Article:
|Tom O’Brien And His Gang Return To The Heights||10.16.09 at 3:30 pm ET|
CHESTNUT HILL — Reunion Day is coming to The Heights, and there will be little need for introductions on Saturday.
NC State head coach Tom O’Brien roamed the sidelines at Alumni Stadium for 10 years. As the head coach of Boston College he turned around the storied program and won more games than any other coach in the team’s history. The Eagles won an NCAA-best six consecutive bowl games under O’Brien’s watch while posting a 74-45 record. Known as a disciplinarian and a tough-minded coach, O’Brien thrived on Chestnut Hill before heading south to take the reigns in Raleigh in December 2006.
O’Brien’s legacy is still present at Boston College, as the players he recruited in his last years are now the starting corps for the current incarnation of the Eagles. Co-captains Mike McLaughlin, Matt Tennant and Rich Gunnell all had full doses of O’Brien while others were just rising freshman when O’Brien left.
“It’s a story line for those who it may concern,” junior free safety Wes Davis said. ”For me it is NC State. Coach O’Brien, I hope he remembers my name, maybe he doesn’t, I was just a freshman backing up Jamie Silva when he was here.”
It is definitely a story line for a lot of players on this team and not just because of the return of O’Brien. The older guys have been through this before. This is the third meeting betweens the teams since the coach’s departure. Boston College won the first two with the last a 38-31 victory at Alumni Stadium last October. When O’Brien left he took with him most of his staff — six coaches in all — to ply their wares in Raleigh.
“I just want to play them so I can see [defensive line coach Keith] Willis again,” defensive lineman Alex Albright said. ”You know, I haven’t seen him in a long time and he was my first real mentor here. That is a big reason I like playing NC State is to see him again, talk to him, even if it is for five to ten minutes. It still means a lot to me and I know it means a lot to others guys who had [offensive line coach Don] Horton and [Jerry] Petercuskie.”
Dana Bible (offensive coordinator), Jim Bridge (tight ends), Horton, Petercuskie (special teams), Jason Swepson (running backs) and Willis all spent time with O’Brien at Boston College and are now part of his staff at NC State. Almost every upperclassman on the Eagles roster has worked intimately with one of these coaches at one point or another. They want to go out and show that the coaches who recruited them did not make a mistake.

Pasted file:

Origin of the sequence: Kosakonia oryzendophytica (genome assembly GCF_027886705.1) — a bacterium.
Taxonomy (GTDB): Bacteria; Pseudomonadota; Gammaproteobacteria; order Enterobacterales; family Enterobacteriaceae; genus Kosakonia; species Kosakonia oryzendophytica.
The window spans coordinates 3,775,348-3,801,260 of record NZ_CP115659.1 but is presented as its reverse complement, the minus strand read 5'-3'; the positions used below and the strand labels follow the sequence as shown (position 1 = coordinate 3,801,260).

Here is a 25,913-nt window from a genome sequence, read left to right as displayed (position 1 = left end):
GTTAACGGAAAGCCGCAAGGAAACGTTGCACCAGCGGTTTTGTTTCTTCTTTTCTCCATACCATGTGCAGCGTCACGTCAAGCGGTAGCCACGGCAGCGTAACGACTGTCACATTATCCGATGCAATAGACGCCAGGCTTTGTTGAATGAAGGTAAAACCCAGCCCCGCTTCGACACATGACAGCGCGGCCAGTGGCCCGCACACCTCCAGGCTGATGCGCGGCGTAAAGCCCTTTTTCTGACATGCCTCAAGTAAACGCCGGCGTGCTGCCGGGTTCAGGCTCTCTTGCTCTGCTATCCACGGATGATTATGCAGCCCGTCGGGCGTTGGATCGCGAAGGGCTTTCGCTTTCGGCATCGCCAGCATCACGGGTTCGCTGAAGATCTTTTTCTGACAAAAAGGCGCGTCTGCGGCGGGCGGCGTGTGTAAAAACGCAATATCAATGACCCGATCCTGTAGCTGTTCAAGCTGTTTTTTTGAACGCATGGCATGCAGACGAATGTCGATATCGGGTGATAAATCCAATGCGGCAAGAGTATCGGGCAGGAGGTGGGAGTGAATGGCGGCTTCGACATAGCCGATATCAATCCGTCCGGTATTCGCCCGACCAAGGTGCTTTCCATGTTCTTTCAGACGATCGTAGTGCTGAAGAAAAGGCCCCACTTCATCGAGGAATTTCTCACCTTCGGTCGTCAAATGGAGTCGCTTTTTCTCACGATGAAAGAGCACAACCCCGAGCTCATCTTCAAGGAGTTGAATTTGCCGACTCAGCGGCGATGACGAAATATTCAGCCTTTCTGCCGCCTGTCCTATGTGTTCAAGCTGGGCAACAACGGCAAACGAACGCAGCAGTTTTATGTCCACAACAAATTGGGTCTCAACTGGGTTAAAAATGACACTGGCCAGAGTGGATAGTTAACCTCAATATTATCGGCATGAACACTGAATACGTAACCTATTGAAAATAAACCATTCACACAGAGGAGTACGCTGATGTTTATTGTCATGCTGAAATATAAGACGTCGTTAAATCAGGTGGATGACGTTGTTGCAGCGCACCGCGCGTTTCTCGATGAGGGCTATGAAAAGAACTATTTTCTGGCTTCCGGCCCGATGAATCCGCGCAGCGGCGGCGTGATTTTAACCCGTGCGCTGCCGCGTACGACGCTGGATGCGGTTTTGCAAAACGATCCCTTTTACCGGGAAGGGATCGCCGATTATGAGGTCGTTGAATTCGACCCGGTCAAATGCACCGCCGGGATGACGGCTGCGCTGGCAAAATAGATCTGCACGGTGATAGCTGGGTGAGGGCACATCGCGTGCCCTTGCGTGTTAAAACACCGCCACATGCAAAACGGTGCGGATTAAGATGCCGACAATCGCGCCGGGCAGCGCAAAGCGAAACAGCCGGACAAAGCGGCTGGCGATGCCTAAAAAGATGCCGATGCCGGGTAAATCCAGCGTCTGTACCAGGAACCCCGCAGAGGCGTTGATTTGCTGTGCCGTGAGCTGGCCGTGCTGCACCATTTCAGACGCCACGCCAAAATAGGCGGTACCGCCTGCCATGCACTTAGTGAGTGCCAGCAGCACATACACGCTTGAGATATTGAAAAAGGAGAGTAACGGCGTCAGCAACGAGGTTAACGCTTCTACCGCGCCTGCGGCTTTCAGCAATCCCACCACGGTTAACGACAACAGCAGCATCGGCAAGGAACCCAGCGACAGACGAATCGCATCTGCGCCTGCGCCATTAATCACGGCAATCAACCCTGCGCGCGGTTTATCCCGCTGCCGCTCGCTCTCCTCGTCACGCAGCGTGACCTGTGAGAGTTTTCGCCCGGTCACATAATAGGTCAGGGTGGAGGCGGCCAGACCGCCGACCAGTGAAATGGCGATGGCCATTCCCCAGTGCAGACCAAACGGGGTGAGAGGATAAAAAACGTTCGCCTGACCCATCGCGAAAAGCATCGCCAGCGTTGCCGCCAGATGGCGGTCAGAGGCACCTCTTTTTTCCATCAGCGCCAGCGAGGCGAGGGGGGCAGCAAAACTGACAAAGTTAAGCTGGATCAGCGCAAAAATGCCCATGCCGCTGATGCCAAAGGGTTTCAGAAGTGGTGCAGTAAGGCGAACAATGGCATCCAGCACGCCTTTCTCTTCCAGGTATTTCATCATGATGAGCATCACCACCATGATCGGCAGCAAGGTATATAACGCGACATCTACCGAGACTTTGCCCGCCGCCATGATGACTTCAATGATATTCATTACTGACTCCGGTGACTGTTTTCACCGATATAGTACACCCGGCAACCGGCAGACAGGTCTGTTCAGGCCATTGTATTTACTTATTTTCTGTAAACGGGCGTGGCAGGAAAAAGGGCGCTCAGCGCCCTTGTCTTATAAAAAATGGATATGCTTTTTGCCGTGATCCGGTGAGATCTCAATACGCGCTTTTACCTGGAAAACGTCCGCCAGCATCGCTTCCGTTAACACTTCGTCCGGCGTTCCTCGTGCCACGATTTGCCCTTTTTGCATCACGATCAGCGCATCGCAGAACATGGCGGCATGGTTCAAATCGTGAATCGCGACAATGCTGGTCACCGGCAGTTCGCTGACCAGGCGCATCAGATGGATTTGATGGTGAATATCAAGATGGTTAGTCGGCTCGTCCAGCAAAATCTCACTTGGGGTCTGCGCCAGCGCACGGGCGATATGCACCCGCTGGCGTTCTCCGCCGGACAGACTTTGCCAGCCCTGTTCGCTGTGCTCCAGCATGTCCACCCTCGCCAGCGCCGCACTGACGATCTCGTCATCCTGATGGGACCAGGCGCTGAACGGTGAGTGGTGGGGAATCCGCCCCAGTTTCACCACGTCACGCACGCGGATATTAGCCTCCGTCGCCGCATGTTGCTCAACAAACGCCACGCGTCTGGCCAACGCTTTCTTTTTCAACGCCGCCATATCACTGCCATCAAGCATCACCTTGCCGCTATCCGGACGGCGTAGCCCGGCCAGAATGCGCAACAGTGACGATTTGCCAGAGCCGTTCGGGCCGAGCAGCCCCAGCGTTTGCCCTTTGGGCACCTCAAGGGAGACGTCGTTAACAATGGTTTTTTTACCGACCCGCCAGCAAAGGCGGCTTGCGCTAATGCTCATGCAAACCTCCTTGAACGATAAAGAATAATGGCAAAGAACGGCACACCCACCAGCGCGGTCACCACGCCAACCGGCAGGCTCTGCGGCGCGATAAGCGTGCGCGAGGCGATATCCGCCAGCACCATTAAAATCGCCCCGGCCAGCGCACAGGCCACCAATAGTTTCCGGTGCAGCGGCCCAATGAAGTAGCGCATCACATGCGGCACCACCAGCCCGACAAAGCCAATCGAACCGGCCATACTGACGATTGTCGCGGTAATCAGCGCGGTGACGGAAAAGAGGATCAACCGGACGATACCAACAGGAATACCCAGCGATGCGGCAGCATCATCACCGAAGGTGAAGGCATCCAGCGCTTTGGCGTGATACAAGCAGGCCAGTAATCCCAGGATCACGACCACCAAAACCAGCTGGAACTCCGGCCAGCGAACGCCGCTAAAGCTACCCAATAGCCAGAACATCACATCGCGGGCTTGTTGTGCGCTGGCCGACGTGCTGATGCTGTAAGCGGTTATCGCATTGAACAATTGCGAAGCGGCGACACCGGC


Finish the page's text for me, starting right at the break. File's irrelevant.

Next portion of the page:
“I think it is really a major aspect for the older guys,” Albright said. ”With Tom and all the other coaches that were there, too. I don’t know if it is so much, it is not like anger or anything, more just like a friendly thing, like competition. You want to go out and play the people that recruited you and prove that you still got it and that they did a good job recruiting you.”
At the same time NC State represents a significant hurdle to the Eagles’ goal of making it back to the ACC championship game. The Wolfpack are a division opponent that the Eagles must defeat if they hope to be playing in Tampa in December. In that vein, McLaughlin and others do not think much of their former mentors.
“I think now this is just a huge football game for us, playing an Atlantic Division opponent. You are not putting a name on it, like ‘O’Brien and the Wolfpack,’ it’s more, this is a must win,” McLaughlin said. “We have respect for one another . . . it is good to see familiar faces but you are going out to win a huge game.”
On the opposite sideline is Boston College head coach Frank Spaziani, a disciple of O’Briens and a branch of the George Welsh coaching tree through their shared time at the University of Virginia. All in all the two coached together for 26 years before O’Brien made the jump to NC State and Spaziani stayed in The Heights as defensive coordinator under Jeff Jagodzinski.
Though O’Brien’s time at Boston College was a successful era for the football program, some look back on the period with negativity. O’Brien as a man and a coach is about as tough as they come and he rubbed some people the wrong way. When asked if O’Brien does not get the credit he deserves, Spaziani paused to contemplate how to answer the question.
“I appreciate the job that he did here. I understand what he did,” Spaziani said. “People are going to think what they think about everything, so I don’t spend too much time worrying about that.”